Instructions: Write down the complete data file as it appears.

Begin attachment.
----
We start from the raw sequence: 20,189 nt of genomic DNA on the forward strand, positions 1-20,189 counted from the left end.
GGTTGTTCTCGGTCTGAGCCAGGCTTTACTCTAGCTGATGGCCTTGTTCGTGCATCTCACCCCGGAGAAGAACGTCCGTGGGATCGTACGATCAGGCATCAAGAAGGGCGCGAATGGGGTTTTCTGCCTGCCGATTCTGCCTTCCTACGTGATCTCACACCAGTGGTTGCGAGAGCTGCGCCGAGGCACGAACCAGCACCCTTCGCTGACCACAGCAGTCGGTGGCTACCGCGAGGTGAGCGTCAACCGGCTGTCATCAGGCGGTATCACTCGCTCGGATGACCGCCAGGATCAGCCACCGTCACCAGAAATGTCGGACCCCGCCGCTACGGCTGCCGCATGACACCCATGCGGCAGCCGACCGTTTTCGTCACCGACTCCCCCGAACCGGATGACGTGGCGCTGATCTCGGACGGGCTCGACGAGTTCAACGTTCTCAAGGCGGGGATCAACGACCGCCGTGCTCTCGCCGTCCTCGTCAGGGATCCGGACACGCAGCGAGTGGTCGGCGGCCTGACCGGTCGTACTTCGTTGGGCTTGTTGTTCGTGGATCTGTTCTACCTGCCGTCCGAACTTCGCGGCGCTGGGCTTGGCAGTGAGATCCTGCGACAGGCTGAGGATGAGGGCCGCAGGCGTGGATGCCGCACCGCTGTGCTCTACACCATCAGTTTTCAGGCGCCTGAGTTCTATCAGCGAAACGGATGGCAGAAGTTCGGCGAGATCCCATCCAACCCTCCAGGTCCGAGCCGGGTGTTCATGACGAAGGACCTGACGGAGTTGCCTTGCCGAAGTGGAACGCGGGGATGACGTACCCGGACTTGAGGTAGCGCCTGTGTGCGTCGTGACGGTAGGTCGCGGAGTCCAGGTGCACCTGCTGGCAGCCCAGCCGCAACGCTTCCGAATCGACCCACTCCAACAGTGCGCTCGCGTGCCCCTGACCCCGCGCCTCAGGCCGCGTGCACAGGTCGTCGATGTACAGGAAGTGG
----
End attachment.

We start from the raw sequence: 20,189 nt of genomic DNA on the forward strand, positions 1-20,189 counted from the left end.
GGTTGTTCTCGGTCTGAGCCAGGCTTTACTCTAGCTGATGGCCTTGTTCGTGCATCTCACCCCGGAGAAGAACGTCCGTGGGATCGTACGATCAGGCATCAAGAAGGGCGCGAATGGGGTTTTCTGCCTGCCGATTCTGCCTTCCTACGTGATCTCACACCAGTGGTTGCGAGAGCTGCGCCGAGGCACGAACCAGCACCCTTCGCTGACCACAGCAGTCGGTGGCTACCGCGAGGTGAGCGTCAACCGGCTGTCATCAGGCGGTATCACTCGCTCGGATGACCGCCAGGATCAGCCACCGTCACCAGAAATGTCGGACCCCGCCGCTACGGCTGCCGCATGACACCCATGCGGCAGCCGACCGTTTTCGTCACCGACTCCCCCGAACCGGATGACGTGGCGCTGATCTCGGACGGGCTCGACGAGTTCAACGTTCTCAAGGCGGGGATCAACGACCGCCGTGCTCTCGCCGTCCTCGTCAGGGATCCGGACACGCAGCGAGTGGTCGGCGGCCTGACCGGTCGTACTTCGTTGGGCTTGTTGTTCGTGGATCTGTTCTACCTGCCGTCCGAACTTCGCGGCGCTGGGCTTGGCAGTGAGATCCTGCGACAGGCTGAGGATGAGGGCCGCAGGCGTGGATGCCGCACCGCTGTGCTCTACACCATCAGTTTTCAGGCGCCTGAGTTCTATCAGCGAAACGGATGGCAGAAGTTCGGCGAGATCCCATCCAACCCTCCAGGTCCGAGCCGGGTGTTCATGACGAAGGACCTGACGGAGTTGCCTTGCCGAAGTGGAACGCGGGGATGACGTACCCGGACTTGAGGTAGCGCCTGTGTGCGTCGTGACGGTAGGTCGCGGAGTCCAGGTGCACCTGCTGGCAGCCCAGCCGCAACGCTTCCGAATCGACCCACTCCAACAGTGCGCTCGCGTGCCCCTGACCCCGCGCCTCAGGCCGCGTGCACAGGTCGTCGATGTACAGGAAGTGG